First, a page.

The Milton, Massachusetts Municipal Fiber Initiative recently launched a friendly petition to collect signatures to present to the city select board in support of a city-wide Fiber-to-the-Home (FTTH) network to increase competition, speed, reliability, and customer service while lower Internet access costs for residents. From the group's website:
We are a community-led effort to create a fiber-optic, municipal broadband network in the town of Milton, MA. We believe a community-owned, state of the art, 100% fiber network is necessary to provide everyone in town - residents, town government, local businesses and non-profits - with better access, more choice, lower prices, blazing fast speeds, and superior reliability...now and for decades to come!
The group indicates that the town has already created a municipal broadband committee as well as a design and cost estimate done by CTC Energy and Technology [pdf].
From the petition:
To all our Milton friends and neighbors -
The MMFI is collecting signatures for a friendly petition to the Milton Select Board. Our intention is to demonstrate public support for municipal broadband, and to urge the board to take the next steps towards the establishment of a municipal broadband network.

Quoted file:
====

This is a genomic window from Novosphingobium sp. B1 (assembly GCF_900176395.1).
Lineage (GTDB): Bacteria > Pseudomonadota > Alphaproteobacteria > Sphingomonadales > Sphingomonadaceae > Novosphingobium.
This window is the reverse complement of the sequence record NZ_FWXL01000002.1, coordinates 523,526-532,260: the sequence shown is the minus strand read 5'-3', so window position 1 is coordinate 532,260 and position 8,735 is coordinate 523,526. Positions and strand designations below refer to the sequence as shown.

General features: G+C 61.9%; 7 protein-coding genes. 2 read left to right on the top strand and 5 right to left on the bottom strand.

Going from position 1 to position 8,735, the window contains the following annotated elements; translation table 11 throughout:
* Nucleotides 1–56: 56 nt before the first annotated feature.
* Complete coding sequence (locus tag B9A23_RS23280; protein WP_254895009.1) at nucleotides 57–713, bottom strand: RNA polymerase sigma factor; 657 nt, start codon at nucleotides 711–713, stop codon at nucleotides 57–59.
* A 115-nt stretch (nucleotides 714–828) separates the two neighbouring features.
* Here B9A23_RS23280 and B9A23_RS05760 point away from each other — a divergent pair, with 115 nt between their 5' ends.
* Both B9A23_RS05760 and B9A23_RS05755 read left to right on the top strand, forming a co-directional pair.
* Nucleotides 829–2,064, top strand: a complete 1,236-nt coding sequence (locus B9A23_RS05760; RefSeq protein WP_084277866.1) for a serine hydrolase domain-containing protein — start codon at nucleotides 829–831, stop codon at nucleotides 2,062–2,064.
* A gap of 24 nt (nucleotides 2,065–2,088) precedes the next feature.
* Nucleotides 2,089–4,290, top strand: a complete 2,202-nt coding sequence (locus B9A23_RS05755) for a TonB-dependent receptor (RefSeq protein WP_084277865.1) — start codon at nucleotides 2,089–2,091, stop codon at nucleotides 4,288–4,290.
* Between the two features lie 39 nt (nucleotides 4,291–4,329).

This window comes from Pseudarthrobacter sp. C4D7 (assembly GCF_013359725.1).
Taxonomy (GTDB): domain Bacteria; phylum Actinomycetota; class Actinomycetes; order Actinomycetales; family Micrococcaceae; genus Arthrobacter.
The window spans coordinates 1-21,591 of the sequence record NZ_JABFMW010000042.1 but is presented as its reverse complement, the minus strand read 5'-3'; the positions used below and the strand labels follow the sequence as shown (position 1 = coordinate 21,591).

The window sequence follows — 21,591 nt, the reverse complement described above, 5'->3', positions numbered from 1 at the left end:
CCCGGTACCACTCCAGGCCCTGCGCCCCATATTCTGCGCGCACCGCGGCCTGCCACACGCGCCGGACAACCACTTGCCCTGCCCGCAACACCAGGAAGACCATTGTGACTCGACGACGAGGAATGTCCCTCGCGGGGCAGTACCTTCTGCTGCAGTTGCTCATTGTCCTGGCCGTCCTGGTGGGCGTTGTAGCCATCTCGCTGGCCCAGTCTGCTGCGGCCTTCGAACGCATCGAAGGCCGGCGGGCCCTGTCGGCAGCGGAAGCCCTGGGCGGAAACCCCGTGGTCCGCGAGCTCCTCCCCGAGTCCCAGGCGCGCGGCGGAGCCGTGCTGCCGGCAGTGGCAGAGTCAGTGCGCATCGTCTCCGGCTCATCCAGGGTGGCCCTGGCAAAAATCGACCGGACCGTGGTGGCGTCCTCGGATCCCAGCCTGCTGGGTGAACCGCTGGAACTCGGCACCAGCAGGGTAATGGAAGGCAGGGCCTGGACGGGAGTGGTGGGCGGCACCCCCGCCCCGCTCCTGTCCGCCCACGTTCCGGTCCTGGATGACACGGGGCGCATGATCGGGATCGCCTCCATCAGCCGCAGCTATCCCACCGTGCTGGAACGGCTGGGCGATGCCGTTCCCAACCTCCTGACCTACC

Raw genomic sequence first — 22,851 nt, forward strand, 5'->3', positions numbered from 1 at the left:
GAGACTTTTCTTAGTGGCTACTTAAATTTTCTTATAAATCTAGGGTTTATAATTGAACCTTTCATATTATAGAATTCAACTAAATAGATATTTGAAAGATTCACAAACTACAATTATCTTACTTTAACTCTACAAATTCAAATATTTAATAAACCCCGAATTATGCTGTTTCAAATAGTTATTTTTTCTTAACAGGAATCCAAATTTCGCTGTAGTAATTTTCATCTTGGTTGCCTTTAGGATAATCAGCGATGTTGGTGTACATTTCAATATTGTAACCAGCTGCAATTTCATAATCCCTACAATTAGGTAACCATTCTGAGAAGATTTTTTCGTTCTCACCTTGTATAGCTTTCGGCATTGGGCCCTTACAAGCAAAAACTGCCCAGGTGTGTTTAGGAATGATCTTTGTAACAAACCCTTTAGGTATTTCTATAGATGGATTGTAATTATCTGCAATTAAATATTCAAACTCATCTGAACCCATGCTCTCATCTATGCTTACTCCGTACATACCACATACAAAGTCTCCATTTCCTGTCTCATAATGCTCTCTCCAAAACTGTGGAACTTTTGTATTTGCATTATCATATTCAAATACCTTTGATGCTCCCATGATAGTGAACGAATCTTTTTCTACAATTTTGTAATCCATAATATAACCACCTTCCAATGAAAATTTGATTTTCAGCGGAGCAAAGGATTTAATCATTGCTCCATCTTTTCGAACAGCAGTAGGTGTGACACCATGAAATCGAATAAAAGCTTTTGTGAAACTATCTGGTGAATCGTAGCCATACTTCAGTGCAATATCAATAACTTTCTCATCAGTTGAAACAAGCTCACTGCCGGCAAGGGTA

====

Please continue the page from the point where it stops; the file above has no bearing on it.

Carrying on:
The Select Board has made some great progress already with the appointment of a Municipal Broadband Committee. The committee's efforts culminated in a cost and design estimate for the creation of a 100% fiber, municipally-owned broadband network, providing the town with a viable road map to a town-wide, fiber-to-every-premise network.
We're asking you to join us in our efforts to keep the process going. We hope we can make the case to you, our Milton friends and neighbors, that municipal broadband is an investment in Milton's future, a public asset that will serve community needs for generations.
Massachusetts has seen a flurry of recent activity in municipal broadband. Falmouth is considering a network, and Whip City Fiber (Westfield, Mass.) is in the process of helping almost two dozen western Massachusetts towns at various stages. Read the full petition here.
Happy new year everyone!